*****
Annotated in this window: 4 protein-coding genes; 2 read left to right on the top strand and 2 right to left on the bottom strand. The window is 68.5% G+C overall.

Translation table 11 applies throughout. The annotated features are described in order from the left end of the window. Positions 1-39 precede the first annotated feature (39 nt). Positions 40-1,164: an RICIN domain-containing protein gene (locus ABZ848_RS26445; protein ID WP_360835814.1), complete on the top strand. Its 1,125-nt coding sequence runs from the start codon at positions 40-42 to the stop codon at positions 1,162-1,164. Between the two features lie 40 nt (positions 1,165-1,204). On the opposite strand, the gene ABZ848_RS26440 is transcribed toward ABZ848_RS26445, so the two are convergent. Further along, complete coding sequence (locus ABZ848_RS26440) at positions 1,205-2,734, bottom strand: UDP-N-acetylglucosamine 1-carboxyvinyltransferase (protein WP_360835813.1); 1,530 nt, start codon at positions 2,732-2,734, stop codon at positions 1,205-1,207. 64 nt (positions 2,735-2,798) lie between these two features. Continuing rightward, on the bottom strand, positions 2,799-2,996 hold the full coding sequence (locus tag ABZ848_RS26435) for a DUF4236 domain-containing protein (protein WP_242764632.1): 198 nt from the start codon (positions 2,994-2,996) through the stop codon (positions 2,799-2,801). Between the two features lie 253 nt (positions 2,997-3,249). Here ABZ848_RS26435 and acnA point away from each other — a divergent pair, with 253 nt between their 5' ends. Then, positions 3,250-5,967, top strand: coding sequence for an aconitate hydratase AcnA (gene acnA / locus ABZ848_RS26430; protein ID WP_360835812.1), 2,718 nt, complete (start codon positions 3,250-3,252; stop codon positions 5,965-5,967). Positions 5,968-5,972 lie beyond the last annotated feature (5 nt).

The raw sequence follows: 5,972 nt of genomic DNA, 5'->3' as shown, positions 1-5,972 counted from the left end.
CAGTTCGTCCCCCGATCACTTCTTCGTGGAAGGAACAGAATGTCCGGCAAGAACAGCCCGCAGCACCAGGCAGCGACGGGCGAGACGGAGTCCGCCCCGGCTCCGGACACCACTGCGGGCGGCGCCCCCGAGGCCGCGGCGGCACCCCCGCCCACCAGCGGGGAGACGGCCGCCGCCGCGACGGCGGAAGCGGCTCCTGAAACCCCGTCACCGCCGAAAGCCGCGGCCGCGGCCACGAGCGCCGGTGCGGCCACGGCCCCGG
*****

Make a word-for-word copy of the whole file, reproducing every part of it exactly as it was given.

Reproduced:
Annotated in this window: 4 protein-coding genes; 2 read left to right on the top strand and 2 right to left on the bottom strand. The window is 68.5% G+C overall.

Translation table 11 applies throughout. The annotated features are described in order from the left end of the window. Positions 1-39 precede the first annotated feature (39 nt). Positions 40-1,164: an RICIN domain-containing protein gene (locus ABZ848_RS26445; protein ID WP_360835814.1), complete on the top strand. Its 1,125-nt coding sequence runs from the start codon at positions 40-42 to the stop codon at positions 1,162-1,164. Between the two features lie 40 nt (positions 1,165-1,204). On the opposite strand, the gene ABZ848_RS26440 is transcribed toward ABZ848_RS26445, so the two are convergent. Further along, complete coding sequence (locus ABZ848_RS26440) at positions 1,205-2,734, bottom strand: UDP-N-acetylglucosamine 1-carboxyvinyltransferase (protein WP_360835813.1); 1,530 nt, start codon at positions 2,732-2,734, stop codon at positions 1,205-1,207. 64 nt (positions 2,735-2,798) lie between these two features. Continuing rightward, on the bottom strand, positions 2,799-2,996 hold the full coding sequence (locus tag ABZ848_RS26435) for a DUF4236 domain-containing protein (protein WP_242764632.1): 198 nt from the start codon (positions 2,994-2,996) through the stop codon (positions 2,799-2,801). Between the two features lie 253 nt (positions 2,997-3,249). Here ABZ848_RS26435 and acnA point away from each other — a divergent pair, with 253 nt between their 5' ends. Then, positions 3,250-5,967, top strand: coding sequence for an aconitate hydratase AcnA (gene acnA / locus ABZ848_RS26430; protein ID WP_360835812.1), 2,718 nt, complete (start codon positions 3,250-3,252; stop codon positions 5,965-5,967). Positions 5,968-5,972 lie beyond the last annotated feature (5 nt).

The raw sequence follows: 5,972 nt of genomic DNA, 5'->3' as shown, positions 1-5,972 counted from the left end.
CAGTTCGTCCCCCGATCACTTCTTCGTGGAAGGAACAGAATGTCCGGCAAGAACAGCCCGCAGCACCAGGCAGCGACGGGCGAGACGGAGTCCGCCCCGGCTCCGGACACCACTGCGGGCGGCGCCCCCGAGGCCGCGGCGGCACCCCCGCCCACCAGCGGGGAGACGGCCGCCGCCGCGACGGCGGAAGCGGCTCCTGAAACCCCGTCACCGCCGAAAGCCGCGGCCGCGGCCACGAGCGCCGGTGCGGCCACGGCCCCGG